Mitchell is that rather unusual being - a female Catholic chaplain. Her slim but fine book is equally singular in its inspiration and impact. Meditations on the traditional Stations of the Cross - the final stages of Jesus life, from Gethsemane to the Resurrection are commonplace in Catholic spirituality, but Mitchells originality comes in mapping those stations to the emotions and experiences of the dying and their caregivers. In a brilliant illustration of incarnational theology, Mitchell both "immerses" readers in the stations - and reminds them of Gods identification with human suffering. VERDICT: A suitably brief, grounded, and valuable book for all devout Catholics, especially the dying and those who surround them.

    - Graham Christian, Library Journal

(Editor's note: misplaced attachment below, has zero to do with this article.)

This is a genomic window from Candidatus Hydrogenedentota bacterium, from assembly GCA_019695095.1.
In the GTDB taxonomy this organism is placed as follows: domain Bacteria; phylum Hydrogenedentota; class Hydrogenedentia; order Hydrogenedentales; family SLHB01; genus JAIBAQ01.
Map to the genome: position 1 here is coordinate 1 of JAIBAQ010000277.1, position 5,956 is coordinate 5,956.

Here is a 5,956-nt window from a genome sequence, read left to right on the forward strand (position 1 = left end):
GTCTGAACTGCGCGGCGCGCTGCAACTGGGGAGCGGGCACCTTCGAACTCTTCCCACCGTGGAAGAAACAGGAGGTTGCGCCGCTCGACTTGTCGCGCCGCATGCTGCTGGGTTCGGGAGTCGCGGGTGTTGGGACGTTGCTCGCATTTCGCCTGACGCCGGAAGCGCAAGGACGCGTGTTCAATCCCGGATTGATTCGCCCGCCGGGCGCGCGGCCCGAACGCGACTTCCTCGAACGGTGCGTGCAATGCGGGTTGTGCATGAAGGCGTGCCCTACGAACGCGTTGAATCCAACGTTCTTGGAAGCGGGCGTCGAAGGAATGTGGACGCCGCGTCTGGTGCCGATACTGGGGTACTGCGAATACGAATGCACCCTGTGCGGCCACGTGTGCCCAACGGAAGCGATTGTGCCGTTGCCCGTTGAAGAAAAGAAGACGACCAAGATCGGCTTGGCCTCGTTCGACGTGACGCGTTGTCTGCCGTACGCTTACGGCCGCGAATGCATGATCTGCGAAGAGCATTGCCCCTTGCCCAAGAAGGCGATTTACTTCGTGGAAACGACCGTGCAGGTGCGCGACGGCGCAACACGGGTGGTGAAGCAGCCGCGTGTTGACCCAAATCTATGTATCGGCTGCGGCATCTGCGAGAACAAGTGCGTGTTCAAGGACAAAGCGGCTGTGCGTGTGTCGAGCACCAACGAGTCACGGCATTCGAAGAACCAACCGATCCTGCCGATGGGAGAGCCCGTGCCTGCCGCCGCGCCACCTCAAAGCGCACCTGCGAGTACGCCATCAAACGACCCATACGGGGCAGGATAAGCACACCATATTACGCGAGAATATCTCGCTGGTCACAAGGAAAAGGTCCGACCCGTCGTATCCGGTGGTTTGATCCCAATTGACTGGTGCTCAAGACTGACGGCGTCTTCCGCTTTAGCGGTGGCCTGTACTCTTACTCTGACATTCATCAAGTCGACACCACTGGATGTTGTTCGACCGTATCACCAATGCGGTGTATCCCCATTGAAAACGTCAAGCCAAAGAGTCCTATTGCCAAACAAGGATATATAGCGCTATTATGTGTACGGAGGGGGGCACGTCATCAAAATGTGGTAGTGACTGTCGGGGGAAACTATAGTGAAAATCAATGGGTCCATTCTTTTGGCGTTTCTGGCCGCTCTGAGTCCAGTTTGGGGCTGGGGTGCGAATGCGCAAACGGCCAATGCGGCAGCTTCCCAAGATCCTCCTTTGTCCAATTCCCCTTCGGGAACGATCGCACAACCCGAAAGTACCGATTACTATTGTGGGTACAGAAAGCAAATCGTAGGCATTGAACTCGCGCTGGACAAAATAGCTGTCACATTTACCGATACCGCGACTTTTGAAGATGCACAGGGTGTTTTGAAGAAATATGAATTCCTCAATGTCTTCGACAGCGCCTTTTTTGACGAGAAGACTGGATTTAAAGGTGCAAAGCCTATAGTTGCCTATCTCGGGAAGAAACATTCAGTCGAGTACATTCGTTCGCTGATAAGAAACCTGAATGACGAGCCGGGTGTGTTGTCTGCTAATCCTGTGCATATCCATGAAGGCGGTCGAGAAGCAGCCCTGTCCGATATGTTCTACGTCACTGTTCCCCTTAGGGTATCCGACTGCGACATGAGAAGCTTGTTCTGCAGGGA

The prayer book I would like to introduce to you is written by wife, mother, and hospice chaplain ` Susan Mitchell and is called Through the Valley , The Way of the Cross for the End of Life. Unlike the others it is presented without illustrations. It can be used for private prayer or for a community service. It begins in the hospice garden and, after following a planned route through the hospice, ends in the garden. The invocation and Bible reading at each station follows the traditional format. It is the reflection on each station that is unique. It is geared primarily to the dying person or to those who are caring for the person or just sitting helplessly, wearily by as their loved ones life ebbs away peacefully or in agony. The emphasis is on Gods presence; stop trying to do things; do not seek to deny what is taking place; accept the anger that may arise in us; accept the guilt feelings that we could have, avoided this outcome if we had done differently; accept forgiveness as the good thief did; think of those we are leaving behind as Jesus did and make provision for them; face my death or the death of the loved one in contemplating the death of Jesus; ", enter the resurrection of Jesus as a present cause of rejoicing and a foretaste of the joy that awaits us. The book is not confined to use in a hospice or at the time of dying. It is of value to anyone who wishes to draw closer to Jesus in his suffering and in this way connect with God as a participant in the kind of pain, fear and anxiety that we ourselves experience.